At this time of year, it’s worth being vigilant for signs of blight. It has a habit of making itself a nuisance in late summer with the warmer weather, especially if it’s wet and humid, and the last thing you want is to see your potato patch or your pots of juicy tomatoes being totally annihilated at the last hurdle.
What does blight look like?
Take a look at your potato and tomato plants (it usually affects tomatoes grown outside rather than in the greenhouse.) If you see some brown patches on the leaves that’s your first warning sign. If it’s more advanced, you may see brown patches on the stems as well, and the leaves will have started to rot. If things are really bad, your potato tubers will be brown and rotting and your tomatoes will have rotting patches too. Not good.
What can I do about it?
If you catch blight early enough then you can probably save your crop.
For potatoes, cut the foliage off altogether at the stems. Be sure to get rid of the foliage ideally by burning it on a bonfire to prevent the disease spreading to other areas of the garden and infecting next years crop too. Leave the potato tubers in the ground for two weeks. This will let the potato skins harden. Then dig them up.
For tomatoes, cut off any affected vines, leaves and stems, and as with potatoes burn them to prevent the disease spreading. Keep an eye on things over the next few days. If the tomatoes do not show signs of infection (i.e. no brown rotting patches) then pick them. You can eat the ripe tomatoes but do NOT eat them if they are infected. For unripe tomatoes, pop them on a sunny windowsill to ripen. If they develop any brown patches, it’s game over and you’ll have to get rid of them, but you might be lucky!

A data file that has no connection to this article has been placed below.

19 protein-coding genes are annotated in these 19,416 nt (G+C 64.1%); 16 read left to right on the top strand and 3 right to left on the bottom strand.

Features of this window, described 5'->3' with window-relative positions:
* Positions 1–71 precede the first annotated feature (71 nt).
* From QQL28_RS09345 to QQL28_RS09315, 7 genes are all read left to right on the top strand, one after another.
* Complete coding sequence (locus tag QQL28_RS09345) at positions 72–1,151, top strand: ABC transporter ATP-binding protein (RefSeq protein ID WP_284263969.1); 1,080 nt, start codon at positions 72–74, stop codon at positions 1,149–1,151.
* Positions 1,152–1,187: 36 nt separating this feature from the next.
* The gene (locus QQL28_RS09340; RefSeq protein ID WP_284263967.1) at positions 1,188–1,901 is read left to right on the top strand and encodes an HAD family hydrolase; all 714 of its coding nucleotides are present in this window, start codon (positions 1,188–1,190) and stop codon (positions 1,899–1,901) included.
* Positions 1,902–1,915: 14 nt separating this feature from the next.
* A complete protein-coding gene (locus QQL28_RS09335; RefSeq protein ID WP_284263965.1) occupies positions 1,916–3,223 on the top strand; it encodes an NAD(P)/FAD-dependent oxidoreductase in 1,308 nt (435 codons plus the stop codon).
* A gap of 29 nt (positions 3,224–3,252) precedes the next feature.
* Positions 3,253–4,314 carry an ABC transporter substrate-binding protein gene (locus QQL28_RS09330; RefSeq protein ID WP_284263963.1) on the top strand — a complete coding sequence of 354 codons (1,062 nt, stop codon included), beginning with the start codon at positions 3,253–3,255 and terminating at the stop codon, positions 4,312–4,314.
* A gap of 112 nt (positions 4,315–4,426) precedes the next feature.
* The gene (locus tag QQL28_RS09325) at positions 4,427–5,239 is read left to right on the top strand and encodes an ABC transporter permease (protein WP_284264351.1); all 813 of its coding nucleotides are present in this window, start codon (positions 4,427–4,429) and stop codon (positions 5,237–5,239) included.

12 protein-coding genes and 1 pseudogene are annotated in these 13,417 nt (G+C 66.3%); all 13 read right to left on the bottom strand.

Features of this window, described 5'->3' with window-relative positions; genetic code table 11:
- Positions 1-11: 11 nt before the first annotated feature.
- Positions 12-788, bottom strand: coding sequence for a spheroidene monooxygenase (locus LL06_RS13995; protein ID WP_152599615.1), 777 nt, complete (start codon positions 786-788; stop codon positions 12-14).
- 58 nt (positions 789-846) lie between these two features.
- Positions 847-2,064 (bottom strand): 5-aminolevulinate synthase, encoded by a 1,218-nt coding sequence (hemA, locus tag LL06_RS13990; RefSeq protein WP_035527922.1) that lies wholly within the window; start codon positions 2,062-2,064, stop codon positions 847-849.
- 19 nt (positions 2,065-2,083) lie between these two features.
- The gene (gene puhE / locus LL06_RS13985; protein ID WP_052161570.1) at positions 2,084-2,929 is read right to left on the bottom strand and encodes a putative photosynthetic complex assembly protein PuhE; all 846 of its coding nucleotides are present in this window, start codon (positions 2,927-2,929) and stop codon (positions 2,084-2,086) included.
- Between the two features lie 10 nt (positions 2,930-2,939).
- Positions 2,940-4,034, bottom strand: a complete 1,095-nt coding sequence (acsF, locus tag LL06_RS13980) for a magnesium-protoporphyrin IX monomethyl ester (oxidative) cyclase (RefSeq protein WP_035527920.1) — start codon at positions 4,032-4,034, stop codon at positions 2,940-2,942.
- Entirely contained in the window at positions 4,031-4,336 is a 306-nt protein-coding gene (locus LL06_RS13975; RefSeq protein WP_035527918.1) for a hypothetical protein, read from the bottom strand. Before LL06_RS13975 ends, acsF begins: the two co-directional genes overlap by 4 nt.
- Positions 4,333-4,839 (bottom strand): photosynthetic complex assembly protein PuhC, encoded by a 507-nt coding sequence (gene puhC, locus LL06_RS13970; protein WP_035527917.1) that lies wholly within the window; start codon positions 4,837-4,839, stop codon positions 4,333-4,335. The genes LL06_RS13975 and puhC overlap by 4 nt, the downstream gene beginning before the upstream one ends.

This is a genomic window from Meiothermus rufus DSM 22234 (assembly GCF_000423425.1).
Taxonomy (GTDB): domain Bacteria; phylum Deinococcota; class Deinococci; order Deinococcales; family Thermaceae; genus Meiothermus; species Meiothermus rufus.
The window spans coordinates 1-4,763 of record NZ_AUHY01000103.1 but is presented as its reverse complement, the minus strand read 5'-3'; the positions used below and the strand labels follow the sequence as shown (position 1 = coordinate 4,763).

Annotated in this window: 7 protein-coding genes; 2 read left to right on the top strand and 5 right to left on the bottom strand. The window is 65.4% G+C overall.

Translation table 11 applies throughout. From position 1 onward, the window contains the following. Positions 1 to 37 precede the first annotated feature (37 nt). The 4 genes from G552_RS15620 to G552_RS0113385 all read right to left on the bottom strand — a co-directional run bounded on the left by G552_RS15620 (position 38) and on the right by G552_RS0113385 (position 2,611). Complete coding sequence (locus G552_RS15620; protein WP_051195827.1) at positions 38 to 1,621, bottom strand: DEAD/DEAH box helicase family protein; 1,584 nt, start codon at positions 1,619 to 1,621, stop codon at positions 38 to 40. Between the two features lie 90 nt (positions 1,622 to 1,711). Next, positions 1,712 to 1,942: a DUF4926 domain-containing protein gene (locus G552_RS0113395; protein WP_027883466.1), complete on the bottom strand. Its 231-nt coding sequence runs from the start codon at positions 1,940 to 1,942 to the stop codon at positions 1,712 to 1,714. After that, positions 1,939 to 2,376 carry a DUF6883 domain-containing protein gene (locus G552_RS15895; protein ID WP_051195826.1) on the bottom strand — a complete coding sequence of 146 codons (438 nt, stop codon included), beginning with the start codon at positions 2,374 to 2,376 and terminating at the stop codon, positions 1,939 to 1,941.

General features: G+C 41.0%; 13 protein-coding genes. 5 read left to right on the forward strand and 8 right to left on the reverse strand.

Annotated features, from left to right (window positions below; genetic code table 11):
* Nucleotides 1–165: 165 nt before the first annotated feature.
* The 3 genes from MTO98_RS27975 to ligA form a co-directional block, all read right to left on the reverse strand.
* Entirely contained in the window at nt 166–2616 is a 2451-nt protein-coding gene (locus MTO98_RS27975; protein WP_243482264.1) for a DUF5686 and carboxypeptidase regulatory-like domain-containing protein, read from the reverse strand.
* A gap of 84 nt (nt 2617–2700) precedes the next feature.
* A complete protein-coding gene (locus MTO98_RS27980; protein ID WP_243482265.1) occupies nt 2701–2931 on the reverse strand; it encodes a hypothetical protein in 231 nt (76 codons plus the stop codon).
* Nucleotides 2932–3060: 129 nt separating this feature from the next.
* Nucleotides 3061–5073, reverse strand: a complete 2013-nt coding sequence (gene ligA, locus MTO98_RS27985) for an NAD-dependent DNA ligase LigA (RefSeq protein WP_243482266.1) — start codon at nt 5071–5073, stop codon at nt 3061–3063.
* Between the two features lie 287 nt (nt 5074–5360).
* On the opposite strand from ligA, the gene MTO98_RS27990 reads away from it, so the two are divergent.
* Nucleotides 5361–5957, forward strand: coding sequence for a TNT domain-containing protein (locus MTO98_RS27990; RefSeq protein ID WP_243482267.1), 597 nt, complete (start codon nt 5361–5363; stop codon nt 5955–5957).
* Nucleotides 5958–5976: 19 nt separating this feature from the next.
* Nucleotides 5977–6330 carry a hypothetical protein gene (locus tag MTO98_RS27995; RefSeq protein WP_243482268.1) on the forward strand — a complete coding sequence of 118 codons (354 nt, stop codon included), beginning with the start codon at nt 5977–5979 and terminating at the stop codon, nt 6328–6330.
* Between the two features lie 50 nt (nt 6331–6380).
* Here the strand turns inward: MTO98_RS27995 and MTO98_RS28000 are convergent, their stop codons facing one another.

How do I prevent it next time?
Firstly, it’s really important to get rid of any infected plants this year and destroy them. Any tubers or tomatoes that remain in the ground are likely to grow next year into little disease carrying plants that will infect your new crop. If you do see any surprise growers next year, pull them out and get rid of them.
Spacing is important for airflow to prevent the disease spreading, so make sure you plant your potatoes and tomatoes with plenty of space next year.
Don’t grow your potatoes or tomatoes in the same bed two years running. Crop rotation is really good for this and we’ll be delving into this in more detail in another post later in the year.